dinsdag 11 mei 2010

Israel toegetreden tot OESO

Israel is gisteren toegelaten tot de organisatie voor economische samenwerking en ontwikkeling OESO (en in het Engels OECD).
Het was erg spannend of alle deelnemers zouden toestemmen, maar uiteindelijk  stemden ook Zwitserland, Turkije, Noorwegen, Engeland en Ierland voor toetreding van Israel en was de toetreding met alle mogelijke stemmen een feit.
Deze toetreding is voor Israel het bewijs dat het economisch erkend op de goede weg is, hoewel er wel verbeteringen zijn voorgesteld.
Maar ook steunt het Israel in de wetenschap dat het isolement, waarin het zich voelt, niet altijd aanwezig is.
Men verwacht een grote stimulans voor de economie met deze toetreding.
Israel accepted into OECD

Finance minister says new membership is 'stamp of approval', will attract foreign investments

Zvi Lavi

Published:  05.10.10, 13:16 / Israel Business

The Organization for Economic Development and Cooperation (OECD) accepted Israel into its ranks Monday during a vote, as its 32nd member.
Finance Minister Yuval Steinitz, currently in China, received an unofficial message from the organization, and an official statement will be made in Paris in the afternoon. The official invitation is to be handed to Steinitz at a convention of the OECD's finance ministers in Paris at the end of the month. Slovenia and Estonia were also accepted as members Monday. "The significance of this is huge and that is why, as a matter of fact, I decided to treat it as a top priority 10 months ago and enter into a special program to introduce Israel into the organization at a peak time," Steinitz told Israel Radio.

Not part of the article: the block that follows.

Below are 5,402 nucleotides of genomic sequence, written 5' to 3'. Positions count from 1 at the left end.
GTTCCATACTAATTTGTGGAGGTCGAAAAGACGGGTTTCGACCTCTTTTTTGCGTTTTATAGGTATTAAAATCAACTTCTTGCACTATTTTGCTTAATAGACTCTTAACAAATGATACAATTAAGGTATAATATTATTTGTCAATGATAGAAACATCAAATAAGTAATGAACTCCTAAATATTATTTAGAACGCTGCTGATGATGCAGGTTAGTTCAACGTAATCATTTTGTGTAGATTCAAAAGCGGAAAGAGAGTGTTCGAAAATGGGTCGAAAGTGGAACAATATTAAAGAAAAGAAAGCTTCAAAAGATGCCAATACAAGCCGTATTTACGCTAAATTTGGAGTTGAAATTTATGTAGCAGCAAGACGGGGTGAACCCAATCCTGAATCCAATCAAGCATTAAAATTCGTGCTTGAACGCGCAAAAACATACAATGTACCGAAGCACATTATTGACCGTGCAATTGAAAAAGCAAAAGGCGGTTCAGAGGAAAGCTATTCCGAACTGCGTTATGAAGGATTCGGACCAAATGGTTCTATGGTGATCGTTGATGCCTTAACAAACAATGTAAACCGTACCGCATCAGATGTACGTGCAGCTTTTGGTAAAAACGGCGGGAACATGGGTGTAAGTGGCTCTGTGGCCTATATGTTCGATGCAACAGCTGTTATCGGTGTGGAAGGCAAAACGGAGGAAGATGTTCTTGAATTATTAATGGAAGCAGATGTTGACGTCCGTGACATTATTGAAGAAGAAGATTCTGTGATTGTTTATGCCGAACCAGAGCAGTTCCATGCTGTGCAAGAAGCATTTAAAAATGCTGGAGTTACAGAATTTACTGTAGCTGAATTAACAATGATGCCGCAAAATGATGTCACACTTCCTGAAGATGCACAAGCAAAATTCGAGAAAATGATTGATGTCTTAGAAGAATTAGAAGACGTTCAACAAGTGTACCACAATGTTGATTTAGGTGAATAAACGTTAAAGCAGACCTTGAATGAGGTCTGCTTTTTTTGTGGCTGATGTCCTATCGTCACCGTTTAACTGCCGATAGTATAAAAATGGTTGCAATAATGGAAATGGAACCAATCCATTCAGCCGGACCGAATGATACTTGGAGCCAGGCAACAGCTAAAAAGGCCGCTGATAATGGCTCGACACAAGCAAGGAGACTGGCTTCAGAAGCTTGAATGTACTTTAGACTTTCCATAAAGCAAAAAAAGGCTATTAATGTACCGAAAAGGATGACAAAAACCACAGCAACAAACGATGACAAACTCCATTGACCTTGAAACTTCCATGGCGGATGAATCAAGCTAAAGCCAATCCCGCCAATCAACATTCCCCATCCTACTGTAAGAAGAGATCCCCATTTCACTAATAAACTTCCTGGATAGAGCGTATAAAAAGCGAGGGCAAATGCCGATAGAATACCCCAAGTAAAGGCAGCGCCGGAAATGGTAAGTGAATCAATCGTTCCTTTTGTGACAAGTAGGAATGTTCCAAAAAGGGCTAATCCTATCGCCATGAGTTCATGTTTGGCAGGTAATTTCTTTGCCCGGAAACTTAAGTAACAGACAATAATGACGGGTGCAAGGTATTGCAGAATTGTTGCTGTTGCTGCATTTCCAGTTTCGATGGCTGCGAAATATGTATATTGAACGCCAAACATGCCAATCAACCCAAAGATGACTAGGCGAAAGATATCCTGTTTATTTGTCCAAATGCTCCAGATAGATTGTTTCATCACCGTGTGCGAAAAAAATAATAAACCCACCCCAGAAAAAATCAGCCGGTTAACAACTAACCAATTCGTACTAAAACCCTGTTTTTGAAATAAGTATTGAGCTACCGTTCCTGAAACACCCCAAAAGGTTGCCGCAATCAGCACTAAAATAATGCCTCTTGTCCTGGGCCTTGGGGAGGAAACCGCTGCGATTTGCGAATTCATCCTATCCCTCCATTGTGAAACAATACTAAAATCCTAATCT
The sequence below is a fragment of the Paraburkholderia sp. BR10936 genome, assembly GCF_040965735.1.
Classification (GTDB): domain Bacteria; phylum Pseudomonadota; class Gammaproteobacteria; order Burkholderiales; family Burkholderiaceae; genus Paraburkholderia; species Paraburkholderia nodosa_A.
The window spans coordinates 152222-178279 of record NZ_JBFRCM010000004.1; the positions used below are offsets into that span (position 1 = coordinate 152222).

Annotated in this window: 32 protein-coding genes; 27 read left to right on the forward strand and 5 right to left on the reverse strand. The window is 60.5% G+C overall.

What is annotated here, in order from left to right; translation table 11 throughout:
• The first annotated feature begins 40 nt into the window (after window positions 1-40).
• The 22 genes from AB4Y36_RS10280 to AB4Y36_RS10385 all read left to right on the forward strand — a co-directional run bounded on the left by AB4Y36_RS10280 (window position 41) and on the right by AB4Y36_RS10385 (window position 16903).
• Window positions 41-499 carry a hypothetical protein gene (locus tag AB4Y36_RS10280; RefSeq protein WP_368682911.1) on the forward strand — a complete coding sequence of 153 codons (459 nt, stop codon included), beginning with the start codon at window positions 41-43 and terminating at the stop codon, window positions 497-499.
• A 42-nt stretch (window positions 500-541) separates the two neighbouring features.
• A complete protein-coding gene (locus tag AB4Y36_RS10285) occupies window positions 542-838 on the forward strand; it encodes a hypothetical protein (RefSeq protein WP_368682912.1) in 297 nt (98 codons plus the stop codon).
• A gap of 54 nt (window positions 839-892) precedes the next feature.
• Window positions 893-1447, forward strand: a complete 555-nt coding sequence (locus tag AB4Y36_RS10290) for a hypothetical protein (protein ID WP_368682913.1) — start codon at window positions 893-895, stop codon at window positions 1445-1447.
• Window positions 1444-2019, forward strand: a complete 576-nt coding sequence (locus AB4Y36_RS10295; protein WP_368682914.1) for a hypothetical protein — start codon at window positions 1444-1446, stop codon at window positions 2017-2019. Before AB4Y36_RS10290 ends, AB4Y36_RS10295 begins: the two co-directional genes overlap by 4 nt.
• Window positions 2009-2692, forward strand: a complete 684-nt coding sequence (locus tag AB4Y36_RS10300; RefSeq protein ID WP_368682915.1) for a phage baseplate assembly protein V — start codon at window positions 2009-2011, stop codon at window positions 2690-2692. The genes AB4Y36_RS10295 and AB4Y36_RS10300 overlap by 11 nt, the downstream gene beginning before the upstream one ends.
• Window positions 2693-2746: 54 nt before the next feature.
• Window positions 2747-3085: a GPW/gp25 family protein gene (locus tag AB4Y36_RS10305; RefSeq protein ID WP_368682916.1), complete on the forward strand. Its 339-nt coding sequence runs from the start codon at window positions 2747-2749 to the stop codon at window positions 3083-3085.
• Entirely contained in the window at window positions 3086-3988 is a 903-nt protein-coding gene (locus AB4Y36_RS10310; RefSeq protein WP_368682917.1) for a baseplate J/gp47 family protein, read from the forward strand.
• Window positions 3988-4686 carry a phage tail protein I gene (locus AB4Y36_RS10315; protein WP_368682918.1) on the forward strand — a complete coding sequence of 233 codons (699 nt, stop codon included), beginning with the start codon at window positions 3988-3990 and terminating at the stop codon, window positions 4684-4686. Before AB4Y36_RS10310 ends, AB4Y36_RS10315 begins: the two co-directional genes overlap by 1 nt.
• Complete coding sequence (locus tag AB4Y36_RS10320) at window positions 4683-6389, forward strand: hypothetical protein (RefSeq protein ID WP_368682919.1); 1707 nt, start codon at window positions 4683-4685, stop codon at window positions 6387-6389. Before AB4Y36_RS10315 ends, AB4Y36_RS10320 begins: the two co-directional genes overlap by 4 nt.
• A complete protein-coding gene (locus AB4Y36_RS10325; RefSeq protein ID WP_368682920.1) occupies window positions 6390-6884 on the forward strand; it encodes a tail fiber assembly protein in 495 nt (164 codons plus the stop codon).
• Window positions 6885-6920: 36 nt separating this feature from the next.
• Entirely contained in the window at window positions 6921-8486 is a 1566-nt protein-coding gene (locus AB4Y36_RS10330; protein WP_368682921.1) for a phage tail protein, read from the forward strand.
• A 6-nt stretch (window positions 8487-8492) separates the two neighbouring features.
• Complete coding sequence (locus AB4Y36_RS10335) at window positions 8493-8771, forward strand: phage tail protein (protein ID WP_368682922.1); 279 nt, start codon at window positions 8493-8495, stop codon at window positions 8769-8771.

"It is the most respectable international club a small state like Israel can be accepted into," he added. "From what we know about other states, in the years following the acceptance there is a rise of billions of dollars in foreign investments in the state accepted."
citaat uit Jerusalem Post 10/5/10
ISRAEL WAS judged in accordance with 18 parameters set by the OECD, an organization that has its roots in the Organization for European Economic Cooperation (OEEC), founded in 1948 to help administer the Marshall Plan for the reconstruction of Europe. Thanks to years of fiscal discipline, Israel's public debt-to-GDP ratio is expected to fall to around 70 percent in coming years, compared to 90% in Germany, 96% in France, 100% in Britain, 110% in the US, 130% in Italy and a whopping 250% in Japan. Greece, with debt estimated at €156.2 billion, as well as Spain, Portugal and Ireland, the four weakest European economies, all face massive economic overhauls. Israel's inflation over the past decade is just half of the OECD average, and GDP growth has been rising steadily (a 5.5% annual average between 2003 and 2008). In addition, Israel made changes in its intellectual-property and anti-money-laundering legislation to meet OECD criteria.

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